The Department of Recreation and Leisure Studies went international this summer.
Four professors and two graduate students attended a conference hosted by the Leisure Studies Association (LSA) at the University of Edinburgh in Scotland.
Together, the group delivered six papers on topics ranging from leisure and youth, sport and family, tourism and international development, and leisure and post-traumatic growth at the conference last month.
“Within Europe, the LSA is recognized as a premiere association for the advancement of scholarship in leisure,” said Erin Sharpe, Recreation and Leisure Studies associate professor. “Our faculty and graduate students appreciated the opportunity to engage in dialogue with our European counterparts, as our perspectives and approaches can be different. It was enriching for all of us.”
Called “Leisure, Living, Learning: Education in Sport, Tourism and the Outdoors,” the conference explored four themes: Sustainable development in tourism and education, social justice in sport development, quality of life in physical activity, health and well-being, and environmental education in outdoor learning.
Brock presenters were:
- Dawn Trussell on organized youth sport and the construction of “Team Family”
- Erin Sharpe on the colonial student in international service learning and sport for development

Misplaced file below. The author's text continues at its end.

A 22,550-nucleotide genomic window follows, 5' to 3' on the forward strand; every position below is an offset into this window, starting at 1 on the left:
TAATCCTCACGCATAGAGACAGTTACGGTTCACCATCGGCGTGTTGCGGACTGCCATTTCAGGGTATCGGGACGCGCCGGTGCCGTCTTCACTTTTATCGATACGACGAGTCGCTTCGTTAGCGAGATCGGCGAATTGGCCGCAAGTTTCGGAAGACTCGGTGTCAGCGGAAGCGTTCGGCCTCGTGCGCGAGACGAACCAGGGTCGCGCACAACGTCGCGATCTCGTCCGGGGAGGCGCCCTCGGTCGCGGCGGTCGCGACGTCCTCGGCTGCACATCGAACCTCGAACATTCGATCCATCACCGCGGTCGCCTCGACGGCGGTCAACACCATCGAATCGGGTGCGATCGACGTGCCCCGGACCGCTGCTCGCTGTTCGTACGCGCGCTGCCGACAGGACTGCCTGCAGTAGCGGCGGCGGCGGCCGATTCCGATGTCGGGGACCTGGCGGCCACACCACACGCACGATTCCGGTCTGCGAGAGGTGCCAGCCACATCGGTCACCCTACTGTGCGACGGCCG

- Trent Newmeyer on citizenship, residency and friendly aid - The Travellers’ Aid Society and gendered migration
- Sanghee Chun (with Youngkill Lee) on pursuing happiness through leisure for people with spinal cord injury
- PhD student Trisha Khan Xing on exploring the relationship between leisure experiences and perceptions of boredom of newcomer Chinese youth
- Jocelyn Murtell (MA graduate) on working with youth as a site of power - how we go beyond disciplinary power and decolonize youth programming.
The conference offered faculty and graduate students exposure to a wide variety of research interests in Leisure Studies thanks to the many widely recognized scholars attending the conference.
For PhD student Trisha Khan Xing, it also put faces to the names of scholars whose work she has encountered in her studies.
“As a graduate student, I found the LSA conference to be a very welcoming and supportive environment where they actively encourage and engage students as both presenters and attendees, ” she said. “As a presenter, I felt incredibly supported to share one paper from my Master’s thesis research. As an attendee, it was exciting to meet some of the scholars I’ve read or referenced in my own work.”